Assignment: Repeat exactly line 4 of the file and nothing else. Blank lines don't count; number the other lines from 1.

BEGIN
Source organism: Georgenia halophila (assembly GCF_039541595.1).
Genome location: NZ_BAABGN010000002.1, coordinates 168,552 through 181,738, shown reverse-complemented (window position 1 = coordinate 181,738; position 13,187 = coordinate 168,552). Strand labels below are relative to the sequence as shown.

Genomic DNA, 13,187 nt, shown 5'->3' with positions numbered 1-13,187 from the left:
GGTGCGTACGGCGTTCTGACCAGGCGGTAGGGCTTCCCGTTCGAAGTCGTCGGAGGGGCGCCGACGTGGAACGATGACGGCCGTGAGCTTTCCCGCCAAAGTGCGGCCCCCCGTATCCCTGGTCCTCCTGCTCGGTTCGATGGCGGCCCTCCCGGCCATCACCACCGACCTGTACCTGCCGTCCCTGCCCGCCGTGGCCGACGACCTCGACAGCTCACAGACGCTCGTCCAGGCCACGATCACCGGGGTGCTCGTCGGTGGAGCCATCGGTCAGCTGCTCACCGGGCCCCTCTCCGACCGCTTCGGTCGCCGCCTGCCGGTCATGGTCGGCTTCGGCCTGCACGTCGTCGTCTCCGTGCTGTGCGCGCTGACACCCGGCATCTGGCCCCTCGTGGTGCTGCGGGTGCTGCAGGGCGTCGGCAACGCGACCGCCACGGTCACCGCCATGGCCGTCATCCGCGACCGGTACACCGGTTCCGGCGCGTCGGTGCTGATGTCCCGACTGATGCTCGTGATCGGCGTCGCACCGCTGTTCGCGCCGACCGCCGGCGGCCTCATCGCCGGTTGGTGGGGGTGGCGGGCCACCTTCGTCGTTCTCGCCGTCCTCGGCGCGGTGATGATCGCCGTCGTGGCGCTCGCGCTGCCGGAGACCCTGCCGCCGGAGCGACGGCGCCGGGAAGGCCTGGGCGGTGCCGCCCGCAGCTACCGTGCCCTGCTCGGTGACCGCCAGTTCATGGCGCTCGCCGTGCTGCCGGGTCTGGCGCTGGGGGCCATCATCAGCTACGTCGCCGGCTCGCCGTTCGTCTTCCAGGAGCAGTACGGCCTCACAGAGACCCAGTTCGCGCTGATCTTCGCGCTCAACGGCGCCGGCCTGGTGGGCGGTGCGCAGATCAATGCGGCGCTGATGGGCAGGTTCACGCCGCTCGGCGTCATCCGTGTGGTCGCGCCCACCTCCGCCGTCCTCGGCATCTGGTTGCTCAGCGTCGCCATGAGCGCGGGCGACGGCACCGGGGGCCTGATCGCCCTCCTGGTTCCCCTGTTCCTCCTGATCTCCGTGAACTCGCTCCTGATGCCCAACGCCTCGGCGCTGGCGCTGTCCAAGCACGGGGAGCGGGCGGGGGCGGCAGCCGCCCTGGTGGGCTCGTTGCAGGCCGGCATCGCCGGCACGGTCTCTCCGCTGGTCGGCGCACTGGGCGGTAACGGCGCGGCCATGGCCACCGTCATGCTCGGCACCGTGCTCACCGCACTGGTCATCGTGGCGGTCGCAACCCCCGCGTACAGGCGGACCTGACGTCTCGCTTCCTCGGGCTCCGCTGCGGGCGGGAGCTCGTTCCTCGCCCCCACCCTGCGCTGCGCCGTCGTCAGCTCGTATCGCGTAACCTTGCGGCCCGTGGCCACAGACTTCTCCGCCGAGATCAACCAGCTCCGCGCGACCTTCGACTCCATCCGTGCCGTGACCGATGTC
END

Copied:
GGTGCGTACGGCGTTCTGACCAGGCGGTAGGGCTTCCCGTTCGAAGTCGTCGGAGGGGCGCCGACGTGGAACGATGACGGCCGTGAGCTTTCCCGCCAAAGTGCGGCCCCCCGTATCCCTGGTCCTCCTGCTCGGTTCGATGGCGGCCCTCCCGGCCATCACCACCGACCTGTACCTGCCGTCCCTGCCCGCCGTGGCCGACGACCTCGACAGCTCACAGACGCTCGTCCAGGCCACGATCACCGGGGTGCTCGTCGGTGGAGCCATCGGTCAGCTGCTCACCGGGCCCCTCTCCGACCGCTTCGGTCGCCGCCTGCCGGTCATGGTCGGCTTCGGCCTGCACGTCGTCGTCTCCGTGCTGTGCGCGCTGACACCCGGCATCTGGCCCCTCGTGGTGCTGCGGGTGCTGCAGGGCGTCGGCAACGCGACCGCCACGGTCACCGCCATGGCCGTCATCCGCGACCGGTACACCGGTTCCGGCGCGTCGGTGCTGATGTCCCGACTGATGCTCGTGATCGGCGTCGCACCGCTGTTCGCGCCGACCGCCGGCGGCCTCATCGCCGGTTGGTGGGGGTGGCGGGCCACCTTCGTCGTTCTCGCCGTCCTCGGCGCGGTGATGATCGCCGTCGTGGCGCTCGCGCTGCCGGAGACCCTGCCGCCGGAGCGACGGCGCCGGGAAGGCCTGGGCGGTGCCGCCCGCAGCTACCGTGCCCTGCTCGGTGACCGCCAGTTCATGGCGCTCGCCGTGCTGCCGGGTCTGGCGCTGGGGGCCATCATCAGCTACGTCGCCGGCTCGCCGTTCGTCTTCCAGGAGCAGTACGGCCTCACAGAGACCCAGTTCGCGCTGATCTTCGCGCTCAACGGCGCCGGCCTGGTGGGCGGTGCGCAGATCAATGCGGCGCTGATGGGCAGGTTCACGCCGCTCGGCGTCATCCGTGTGGTCGCGCCCACCTCCGCCGTCCTCGGCATCTGGTTGCTCAGCGTCGCCATGAGCGCGGGCGACGGCACCGGGGGCCTGATCGCCCTCCTGGTTCCCCTGTTCCTCCTGATCTCCGTGAACTCGCTCCTGATGCCCAACGCCTCGGCGCTGGCGCTGTCCAAGCACGGGGAGCGGGCGGGGGCGGCAGCCGCCCTGGTGGGCTCGTTGCAGGCCGGCATCGCCGGCACGGTCTCTCCGCTGGTCGGCGCACTGGGCGGTAACGGCGCGGCCATGGCCACCGTCATGCTCGGCACCGTGCTCACCGCACTGGTCATCGTGGCGGTCGCAACCCCCGCGTACAGGCGGACCTGACGTCTCGCTTCCTCGGGCTCCGCTGCGGGCGGGAGCTCGTTCCTCGCCCCCACCCTGCGCTGCGCCGTCGTCAGCTCGTATCGCGTAACCTTGCGGCCCGTGGCCACAGACTTCTCCGCCGAGATCAACCAGCTCCGCGCGACCTTCGACTCCATCCGTGCCGTGACCGATGTC